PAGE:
This server was online for under a minute before hackers were trying to crack it

New report demonstrates how prolific cyber attackers are - and the dangers of default login credentials.
Written by Danny Palmer, Senior Writer

It can only take seconds before cyber criminals start attempting to hack into newly connected cloud devices and services, as attackers relentlessly pursue new avenues to exploit for malicious purposes.

Researchers at security company Sophos set up honeypots in ten of the most popular AWS data centre locations around the world -- California, Ohio, Sao Paulo, Ireland, London, Paris, Frankfurt, Mumbai, Singapore and Sydney -- and connected them to the internet with common configuration errors, such as using default credentials or insecure passwords.

Each of the honeypot sites simulates a Secure Shell (SSH) remote access service, designed to allow users to connect remotely to the device and access files. If attackers can bypass the SSH, they can gain the same level of access as the owner -- and in some cases, gain more control over the device than was ever intended.

It took under a minute for attackers to start to find the honeypots and begin using brute-force attacks in an effort to login to the devices. The Sao Paulo site first came under attack, with the first login attempt registered after just 52 seconds.

SEE: A winning strategy for cybersecurity (ZDNet special report) | Download the report as a PDF (TechRepublic)   

"What this demonstrates is a potential worst-case scenario regardless of region," Matt Boddy, senior security specialist at Sophos and author of the Exposed: Cyberattacks on Cloud Honeypots report, told ZDNet.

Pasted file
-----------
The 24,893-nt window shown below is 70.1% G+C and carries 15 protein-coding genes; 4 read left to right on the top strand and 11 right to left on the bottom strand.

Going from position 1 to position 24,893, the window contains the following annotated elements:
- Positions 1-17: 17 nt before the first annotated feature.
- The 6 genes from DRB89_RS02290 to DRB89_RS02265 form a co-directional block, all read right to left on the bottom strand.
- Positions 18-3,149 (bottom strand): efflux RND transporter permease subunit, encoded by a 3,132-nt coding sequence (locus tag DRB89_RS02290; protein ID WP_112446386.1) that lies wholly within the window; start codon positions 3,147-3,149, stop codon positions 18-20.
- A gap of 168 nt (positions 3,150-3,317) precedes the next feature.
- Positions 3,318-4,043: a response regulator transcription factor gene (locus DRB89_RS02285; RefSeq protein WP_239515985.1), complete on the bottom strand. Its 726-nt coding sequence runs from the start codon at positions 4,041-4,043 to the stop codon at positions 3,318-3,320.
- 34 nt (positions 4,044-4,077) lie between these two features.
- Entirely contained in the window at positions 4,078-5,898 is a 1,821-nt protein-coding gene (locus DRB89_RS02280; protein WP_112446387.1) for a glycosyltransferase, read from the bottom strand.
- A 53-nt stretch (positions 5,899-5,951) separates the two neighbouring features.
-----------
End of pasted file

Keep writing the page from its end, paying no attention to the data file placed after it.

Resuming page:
"If your device is unfortunate, like mine was in Brazil, and a malicious actor's script makes an attempt at your IP address moments after your device has gained connectivity, you could find that you're sharing your device with a malicious actor from the word go."

Malicious login attempts started targeting the honeypot in Ohio within five minutes, while efforts to compromise the California, Paris and Sydney sites all first occurred in under 20 minutes.

At the other end of the scale, it was almost an hour and 15 minutes before attackers discovered the London honeypot and an hour and 45 minutes before the Irish site first received malicious login attempts.


The amount of time it took for the first login attempt at each honeypot.

Image: Sophos

However, once the sites were discovered, they came under a constant barrage of login attempts, with each device registering an average of 13 login attempts per minute -- or about 757 an hour.

Over the course of a 30-day period, there were 953,736 brute-force login attempts against the most highly targeted honeypot in Ohio. The Singapore honeypot site was the least targeted, but attackers still attempted to gain access to it 312,928 times in a month.

"This is a clear demonstration that no-one is able to fly under the radar whilst online. The attackers are using scripts not to focus on any one individual, but to probe the entire internet address space to look for the low-hanging fruit," said Boddy.

"This scripted approach of attempting to login to your online device means that these attackers can attempt to login to a huge number of online devices in no time at all," he added.

SEE: Cybersecurity in an IoT and mobile world (ZDNet special report) | Download the report as a PDF (TechRepublic)

Default login credentials -- especially those based around usernames linked to the hardware they run on -- help give attackers an easy ride when it comes to breaching and taking control of devices for malicious purposes.

However, this has a relatively simple fix: organisations which are running internet-connected devices should change the default username and password when they're setting them up, and they should be changed to something that's not obvious or easily guessable.

Researchers also recommend the use of a password manager to help users manage the different passwords and usernames on different devices, as well as the use of cybersecurity and malware scanning software, should attackers breach devices and find a way onto the network.


Editorial standards